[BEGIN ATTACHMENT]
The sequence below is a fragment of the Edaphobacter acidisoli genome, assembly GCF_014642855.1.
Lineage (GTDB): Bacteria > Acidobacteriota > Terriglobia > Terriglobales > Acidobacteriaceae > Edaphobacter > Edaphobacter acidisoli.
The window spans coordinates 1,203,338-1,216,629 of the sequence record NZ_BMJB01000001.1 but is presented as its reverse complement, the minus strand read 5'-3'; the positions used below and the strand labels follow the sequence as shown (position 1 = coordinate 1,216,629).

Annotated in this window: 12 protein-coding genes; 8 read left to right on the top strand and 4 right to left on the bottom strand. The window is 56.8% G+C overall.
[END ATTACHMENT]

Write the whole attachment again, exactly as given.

The sequence below is a fragment of the Edaphobacter acidisoli genome, assembly GCF_014642855.1.
Lineage (GTDB): Bacteria > Acidobacteriota > Terriglobia > Terriglobales > Acidobacteriaceae > Edaphobacter > Edaphobacter acidisoli.
The window spans coordinates 1,203,338-1,216,629 of the sequence record NZ_BMJB01000001.1 but is presented as its reverse complement, the minus strand read 5'-3'; the positions used below and the strand labels follow the sequence as shown (position 1 = coordinate 1,216,629).

Annotated in this window: 12 protein-coding genes; 8 read left to right on the top strand and 4 right to left on the bottom strand. The window is 56.8% G+C overall.